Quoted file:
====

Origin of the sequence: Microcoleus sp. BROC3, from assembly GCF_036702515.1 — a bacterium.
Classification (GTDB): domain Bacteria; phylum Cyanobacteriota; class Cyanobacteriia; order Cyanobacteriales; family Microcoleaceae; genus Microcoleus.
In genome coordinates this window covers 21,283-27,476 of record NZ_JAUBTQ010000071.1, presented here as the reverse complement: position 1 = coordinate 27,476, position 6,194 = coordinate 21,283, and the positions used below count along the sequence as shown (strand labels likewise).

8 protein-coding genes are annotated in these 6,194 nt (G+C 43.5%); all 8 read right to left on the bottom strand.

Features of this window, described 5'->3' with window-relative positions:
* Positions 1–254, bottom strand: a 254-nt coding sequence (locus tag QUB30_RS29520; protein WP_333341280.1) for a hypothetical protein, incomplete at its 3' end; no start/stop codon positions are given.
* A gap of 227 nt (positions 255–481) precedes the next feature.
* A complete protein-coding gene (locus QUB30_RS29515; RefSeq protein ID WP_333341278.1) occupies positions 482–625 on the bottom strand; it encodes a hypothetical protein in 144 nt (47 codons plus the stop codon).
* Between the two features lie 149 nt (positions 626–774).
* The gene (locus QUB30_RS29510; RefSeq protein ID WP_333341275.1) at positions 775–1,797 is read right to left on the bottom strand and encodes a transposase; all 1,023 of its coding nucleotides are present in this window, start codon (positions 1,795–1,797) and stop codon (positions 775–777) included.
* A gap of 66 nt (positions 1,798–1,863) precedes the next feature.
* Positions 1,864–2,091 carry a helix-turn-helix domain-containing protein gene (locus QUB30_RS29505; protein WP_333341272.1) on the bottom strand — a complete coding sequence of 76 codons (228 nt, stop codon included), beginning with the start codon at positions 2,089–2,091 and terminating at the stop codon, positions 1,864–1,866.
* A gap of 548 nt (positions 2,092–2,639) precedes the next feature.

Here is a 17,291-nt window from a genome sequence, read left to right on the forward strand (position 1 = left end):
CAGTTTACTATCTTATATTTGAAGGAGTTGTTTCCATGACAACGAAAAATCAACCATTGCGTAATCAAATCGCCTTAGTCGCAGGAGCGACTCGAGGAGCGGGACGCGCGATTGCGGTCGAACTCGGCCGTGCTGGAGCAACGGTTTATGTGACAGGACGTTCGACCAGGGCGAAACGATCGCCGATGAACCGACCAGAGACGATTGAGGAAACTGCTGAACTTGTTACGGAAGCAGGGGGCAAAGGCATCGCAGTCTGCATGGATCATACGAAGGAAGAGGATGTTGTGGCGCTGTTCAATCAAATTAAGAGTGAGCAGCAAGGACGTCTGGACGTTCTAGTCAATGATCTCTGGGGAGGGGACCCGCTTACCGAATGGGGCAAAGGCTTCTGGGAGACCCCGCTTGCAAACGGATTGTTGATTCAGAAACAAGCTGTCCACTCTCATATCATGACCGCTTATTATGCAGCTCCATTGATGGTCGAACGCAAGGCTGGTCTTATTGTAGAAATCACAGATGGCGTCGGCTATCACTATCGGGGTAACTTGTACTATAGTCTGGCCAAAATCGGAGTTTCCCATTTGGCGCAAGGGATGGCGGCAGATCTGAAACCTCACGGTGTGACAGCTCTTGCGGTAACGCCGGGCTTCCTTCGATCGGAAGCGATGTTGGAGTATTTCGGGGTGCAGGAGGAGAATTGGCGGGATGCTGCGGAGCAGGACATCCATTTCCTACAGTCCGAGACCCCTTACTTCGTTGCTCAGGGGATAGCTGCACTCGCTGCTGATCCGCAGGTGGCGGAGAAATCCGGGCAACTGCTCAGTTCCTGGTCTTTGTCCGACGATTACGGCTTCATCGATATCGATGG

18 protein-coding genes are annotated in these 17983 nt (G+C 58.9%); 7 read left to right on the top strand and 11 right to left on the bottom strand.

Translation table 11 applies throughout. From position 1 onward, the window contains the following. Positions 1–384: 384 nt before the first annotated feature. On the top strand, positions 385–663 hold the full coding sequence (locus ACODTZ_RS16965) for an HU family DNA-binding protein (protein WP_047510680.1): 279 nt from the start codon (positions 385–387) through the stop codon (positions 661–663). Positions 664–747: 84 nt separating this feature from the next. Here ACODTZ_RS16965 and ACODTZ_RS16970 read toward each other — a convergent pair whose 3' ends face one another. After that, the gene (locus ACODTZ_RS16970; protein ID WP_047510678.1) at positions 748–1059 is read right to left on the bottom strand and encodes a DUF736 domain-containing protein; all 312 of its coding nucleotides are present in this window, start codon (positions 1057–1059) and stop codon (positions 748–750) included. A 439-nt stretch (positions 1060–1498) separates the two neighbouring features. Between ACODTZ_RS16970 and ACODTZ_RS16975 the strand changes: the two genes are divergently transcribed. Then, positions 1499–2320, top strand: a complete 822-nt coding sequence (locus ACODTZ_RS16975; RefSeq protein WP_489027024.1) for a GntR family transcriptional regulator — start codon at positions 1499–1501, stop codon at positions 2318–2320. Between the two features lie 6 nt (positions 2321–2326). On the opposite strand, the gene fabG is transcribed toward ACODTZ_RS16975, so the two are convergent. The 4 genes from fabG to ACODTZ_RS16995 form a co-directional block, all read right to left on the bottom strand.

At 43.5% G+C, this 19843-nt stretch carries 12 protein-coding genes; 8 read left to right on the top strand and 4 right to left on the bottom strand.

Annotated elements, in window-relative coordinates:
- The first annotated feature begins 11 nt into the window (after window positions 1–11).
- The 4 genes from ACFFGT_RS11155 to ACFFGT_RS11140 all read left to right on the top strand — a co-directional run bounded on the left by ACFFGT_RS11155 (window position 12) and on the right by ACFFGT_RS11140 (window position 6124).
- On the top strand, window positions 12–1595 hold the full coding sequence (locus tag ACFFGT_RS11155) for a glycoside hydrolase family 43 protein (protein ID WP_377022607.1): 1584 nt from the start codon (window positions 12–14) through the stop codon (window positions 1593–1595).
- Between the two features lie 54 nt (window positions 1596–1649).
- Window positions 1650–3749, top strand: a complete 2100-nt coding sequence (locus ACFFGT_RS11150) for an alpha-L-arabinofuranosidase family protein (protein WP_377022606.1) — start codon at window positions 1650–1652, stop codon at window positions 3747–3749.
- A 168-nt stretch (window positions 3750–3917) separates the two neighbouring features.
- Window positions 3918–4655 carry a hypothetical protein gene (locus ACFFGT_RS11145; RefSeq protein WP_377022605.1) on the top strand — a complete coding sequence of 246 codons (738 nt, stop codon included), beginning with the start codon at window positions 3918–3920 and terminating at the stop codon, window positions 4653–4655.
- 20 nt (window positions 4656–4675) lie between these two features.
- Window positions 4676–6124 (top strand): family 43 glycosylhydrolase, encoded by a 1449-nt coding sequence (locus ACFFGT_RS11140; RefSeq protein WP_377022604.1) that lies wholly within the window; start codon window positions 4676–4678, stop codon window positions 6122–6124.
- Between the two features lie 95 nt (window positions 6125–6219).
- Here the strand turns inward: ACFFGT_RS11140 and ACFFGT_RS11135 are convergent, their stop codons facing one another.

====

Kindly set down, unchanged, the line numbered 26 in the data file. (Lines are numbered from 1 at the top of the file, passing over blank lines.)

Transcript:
- Window positions 3918–4655 carry a hypothetical protein gene (locus ACFFGT_RS11145; RefSeq protein WP_377022605.1) on the top strand — a complete coding sequence of 246 codons (738 nt, stop codon included), beginning with the start codon at window positions 3918–3920 and terminating at the stop codon, window positions 4653–4655.